I was water-skiing with my children in a light drizzle off Hyannis, Mass., last month when a sudden, fierce storm plunged us into a melee of towering waves, raking rain, painful hail and midday darkness broken by blinding flashes of lightning. As I hurried to get my children out of the water and back to the dock, I shouted over the roaring wind, "This is some kind of tornado."
The fog consolidated and a waterspout hundreds of feet high rose from the white ocean and darted across its surface, landing for a moment on a moored outboard to spin it like a top, moving toward a distant shore where it briefly became a sand funnel, and then diffusing into the atmosphere as it rained down bits of beach on the harbor. For 24 hours, a light show of violent storms illuminated the coastline, accompanied by booming thunder. My dog was so undone by the display that she kept us all awake with her terrified whining. That same day, two waterspouts appeared on Long Island Sound.
Those odd climatological phenomena led me to reflect on the rapidly changing weather patterns that are altering the way we live. Lightning storms and strikes have tripled just since the beginning of the decade on Cape Cod. In the 1960s, we rarely saw lightning or heard thunder on the Massachusetts coast. I associate electrical storms with McLean, Va., where I spent the school year when I was growing up.
In Virginia, the weather also has changed dramatically. Recently arrived residents in the northern suburbs, accustomed to today's anemic winters, might find it astonishing to learn that there were once ski runs on Ballantrae Hill in McLean, with a rope tow and local ski club. Snow is so scarce today that most Virginia children probably don't own a sled. But neighbors came to our home at Hickory Hill nearly every winter weekend to ride saucers and Flexible Flyers.
In those days, I recall my uncle, President Kennedy, standing erect as he rode a toboggan in his top coat, never faltering until he slid into the boxwood at the bottom of the hill. Once, my father, Atty. Gen. Robert Kennedy, brought a delegation of visiting Eskimos home from the Justice Department for lunch at our house. They spent the afternoon building a great igloo in the deep snow in our backyard. My brothers and sisters played in the structure for several weeks before it began to melt. On weekend afternoons, we commonly joined hundreds of Georgetown residents for ice skating on Washington's C&O Canal, which these days rarely freezes enough to safely skate.
Meanwhile, Exxon Mobil and its carbon cronies continue to pour money into think tanks whose purpose is to deceive the American public into believing that global warming is a fantasy. In 1998, these companies plotted to deceive American citizens about climate science. Their goal, according to a meeting memo, was to orchestrate information so that "recognition of uncertainties become part of the conventional wisdom" and that "those promoting the Kyoto treaty ... appear to be out of touch with reality."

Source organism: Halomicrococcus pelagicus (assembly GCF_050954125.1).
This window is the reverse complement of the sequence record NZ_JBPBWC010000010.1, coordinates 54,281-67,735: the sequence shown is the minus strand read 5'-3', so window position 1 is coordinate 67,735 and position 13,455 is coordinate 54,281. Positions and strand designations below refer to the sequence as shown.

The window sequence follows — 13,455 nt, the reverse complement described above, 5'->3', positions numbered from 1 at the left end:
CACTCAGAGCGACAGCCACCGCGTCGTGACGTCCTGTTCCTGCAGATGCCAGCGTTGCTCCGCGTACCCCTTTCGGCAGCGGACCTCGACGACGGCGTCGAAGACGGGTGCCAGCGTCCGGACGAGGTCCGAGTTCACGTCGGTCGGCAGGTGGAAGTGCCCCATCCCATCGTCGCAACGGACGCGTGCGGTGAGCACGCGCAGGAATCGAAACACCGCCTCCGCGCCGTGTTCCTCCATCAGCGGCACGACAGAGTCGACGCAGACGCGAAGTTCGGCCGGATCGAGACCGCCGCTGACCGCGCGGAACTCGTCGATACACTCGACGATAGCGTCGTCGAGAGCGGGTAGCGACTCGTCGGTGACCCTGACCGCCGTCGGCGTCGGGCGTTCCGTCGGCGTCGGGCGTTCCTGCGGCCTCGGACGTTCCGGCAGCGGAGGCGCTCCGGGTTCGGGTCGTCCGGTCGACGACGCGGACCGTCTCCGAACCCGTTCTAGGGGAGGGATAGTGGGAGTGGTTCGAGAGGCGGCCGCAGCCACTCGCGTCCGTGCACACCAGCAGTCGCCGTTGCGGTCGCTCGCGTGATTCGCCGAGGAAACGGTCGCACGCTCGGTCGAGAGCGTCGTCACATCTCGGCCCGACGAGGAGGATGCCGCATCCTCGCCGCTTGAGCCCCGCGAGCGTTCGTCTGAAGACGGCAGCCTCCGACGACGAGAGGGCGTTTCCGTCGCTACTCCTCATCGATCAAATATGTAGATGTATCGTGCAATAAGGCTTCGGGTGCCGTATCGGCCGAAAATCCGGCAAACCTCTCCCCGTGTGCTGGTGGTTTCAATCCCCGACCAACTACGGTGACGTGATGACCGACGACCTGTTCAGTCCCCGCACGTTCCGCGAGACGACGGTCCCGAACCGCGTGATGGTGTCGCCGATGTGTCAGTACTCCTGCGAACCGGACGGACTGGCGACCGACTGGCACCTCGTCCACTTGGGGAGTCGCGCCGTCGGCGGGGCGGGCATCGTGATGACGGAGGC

Since that meeting, Exxon has funneled $23 million into the climate-denial industry, according to Greenpeace, which combs the company's annual report each year. Since 2006, Exxon has cut off some of the worst offenders, but 28 climate-denial groups will still get funding this year.
Corporate America's media toadies continue to amplify Exxon's deceptive message. The company can count on its hand puppets -- Rush Limbaugh, Sean Hannity, John Stossel and Glenn Beck -- to shamelessly mouth skepticism about man-made climate change and give political cover to the oil industry's indentured servants on Capitol Hill. Oklahoma's Republican Sen. Jim Inhofe calls global warming "the greatest hoax ever perpetrated on the American public."
Now John McCain has chosen as his running mate Alaska Gov. Sarah Palin, a diligent student of Big Oil's crib sheets. She's something of a flat-earther who shares the current administration's contempt for science. Palin has expressed skepticism about evolution (which is like not believing in gravity), putting it on par with "creationism," which posits that the Earth was created 6,000 years ago.
She used to insist that human activities have nothing to do with climate change. "I'm not one ... who would attribute it to being man-made," she said in August. After she joined the GOP ticket, she magically reversed herself, to a point. "Man's activities certainly can be contributing to the issue of global warming," she told Charles Gibson two weeks ago.
Meanwhile, Alaska is melting before our eyes; entire villages erode as sea ice vanishes, glaciers are disappearing at a frightening clip, and "dancing forests" caused by disappearing permafrost astonish residents and tourists. Palin had to keep her head buried particularly deep in an oil well to ever have denied that humans are causing climate change. But, as Upton Sinclair pointed out, "It is difficult to get a man to understand something when his salary depends upon his not understanding it."
Palin's enthusiastic embrace of Big Oil's agenda (if not always Big Oil itself) has been the platform of her hasty rise in Alaskan politics. In that sense she is as much a product of the oil industry as the current president and his vice president. Palin, whose husband is a production operator for BP on Alaska's North Slope, has sued the federal government over its listing of the polar bear as an endangered species threatened by global warming, and she has fought to open the Arctic National Wildlife Refuge and Alaska's coast to oil drilling.
When oil profits are at stake, her fantasy world appears to have no boundaries. About American's deadly oil dependence, she mused recently, "I beg to disagree with any candidate who would say we can't drill our way out of our problem."
I guess the only difference between Sarah Palin and Dick Cheney is ... lipstick.
Robert F. Kennedy Jr. is an environmental lawyer and a professor at Pace University Law School.